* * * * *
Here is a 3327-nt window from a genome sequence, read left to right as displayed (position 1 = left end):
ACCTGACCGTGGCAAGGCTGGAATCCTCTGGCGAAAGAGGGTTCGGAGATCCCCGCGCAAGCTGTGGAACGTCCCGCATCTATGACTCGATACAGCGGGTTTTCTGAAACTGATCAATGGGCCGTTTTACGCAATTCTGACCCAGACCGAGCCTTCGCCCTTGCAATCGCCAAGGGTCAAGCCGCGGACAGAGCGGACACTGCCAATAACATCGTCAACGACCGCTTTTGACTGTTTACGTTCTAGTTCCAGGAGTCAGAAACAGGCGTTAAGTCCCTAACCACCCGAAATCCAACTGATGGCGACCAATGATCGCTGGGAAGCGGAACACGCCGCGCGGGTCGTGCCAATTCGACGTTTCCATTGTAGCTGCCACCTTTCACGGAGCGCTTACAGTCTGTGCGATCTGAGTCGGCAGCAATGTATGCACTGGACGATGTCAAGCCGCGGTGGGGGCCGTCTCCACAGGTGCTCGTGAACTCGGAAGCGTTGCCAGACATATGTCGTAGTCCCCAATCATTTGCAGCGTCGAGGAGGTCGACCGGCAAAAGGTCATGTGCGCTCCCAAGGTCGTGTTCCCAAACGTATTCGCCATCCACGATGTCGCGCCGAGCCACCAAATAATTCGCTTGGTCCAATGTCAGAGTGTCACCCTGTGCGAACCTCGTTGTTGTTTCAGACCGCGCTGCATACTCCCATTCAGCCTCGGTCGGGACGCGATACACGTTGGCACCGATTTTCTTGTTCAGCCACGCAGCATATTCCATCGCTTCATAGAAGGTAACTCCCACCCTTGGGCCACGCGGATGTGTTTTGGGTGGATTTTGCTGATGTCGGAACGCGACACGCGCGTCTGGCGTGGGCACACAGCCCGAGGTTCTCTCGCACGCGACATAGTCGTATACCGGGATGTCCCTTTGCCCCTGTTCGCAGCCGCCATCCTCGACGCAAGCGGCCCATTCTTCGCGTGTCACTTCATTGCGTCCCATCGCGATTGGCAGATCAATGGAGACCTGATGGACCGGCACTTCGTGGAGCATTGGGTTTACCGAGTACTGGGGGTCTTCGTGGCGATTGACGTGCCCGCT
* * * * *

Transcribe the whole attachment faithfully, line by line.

Here is a 3327-nt window from a genome sequence, read left to right as displayed (position 1 = left end):
ACCTGACCGTGGCAAGGCTGGAATCCTCTGGCGAAAGAGGGTTCGGAGATCCCCGCGCAAGCTGTGGAACGTCCCGCATCTATGACTCGATACAGCGGGTTTTCTGAAACTGATCAATGGGCCGTTTTACGCAATTCTGACCCAGACCGAGCCTTCGCCCTTGCAATCGCCAAGGGTCAAGCCGCGGACAGAGCGGACACTGCCAATAACATCGTCAACGACCGCTTTTGACTGTTTACGTTCTAGTTCCAGGAGTCAGAAACAGGCGTTAAGTCCCTAACCACCCGAAATCCAACTGATGGCGACCAATGATCGCTGGGAAGCGGAACACGCCGCGCGGGTCGTGCCAATTCGACGTTTCCATTGTAGCTGCCACCTTTCACGGAGCGCTTACAGTCTGTGCGATCTGAGTCGGCAGCAATGTATGCACTGGACGATGTCAAGCCGCGGTGGGGGCCGTCTCCACAGGTGCTCGTGAACTCGGAAGCGTTGCCAGACATATGTCGTAGTCCCCAATCATTTGCAGCGTCGAGGAGGTCGACCGGCAAAAGGTCATGTGCGCTCCCAAGGTCGTGTTCCCAAACGTATTCGCCATCCACGATGTCGCGCCGAGCCACCAAATAATTCGCTTGGTCCAATGTCAGAGTGTCACCCTGTGCGAACCTCGTTGTTGTTTCAGACCGCGCTGCATACTCCCATTCAGCCTCGGTCGGGACGCGATACACGTTGGCACCGATTTTCTTGTTCAGCCACGCAGCATATTCCATCGCTTCATAGAAGGTAACTCCCACCCTTGGGCCACGCGGATGTGTTTTGGGTGGATTTTGCTGATGTCGGAACGCGACACGCGCGTCTGGCGTGGGCACACAGCCCGAGGTTCTCTCGCACGCGACATAGTCGTATACCGGGATGTCCCTTTGCCCCTGTTCGCAGCCGCCATCCTCGACGCAAGCGGCCCATTCTTCGCGTGTCACTTCATTGCGTCCCATCGCGATTGGCAGATCAATGGAGACCTGATGGACCGGCACTTCGTGGAGCATTGGGTTTACCGAGTACTGGGGGTCTTCGTGGCGATTGACGTGCCCGCT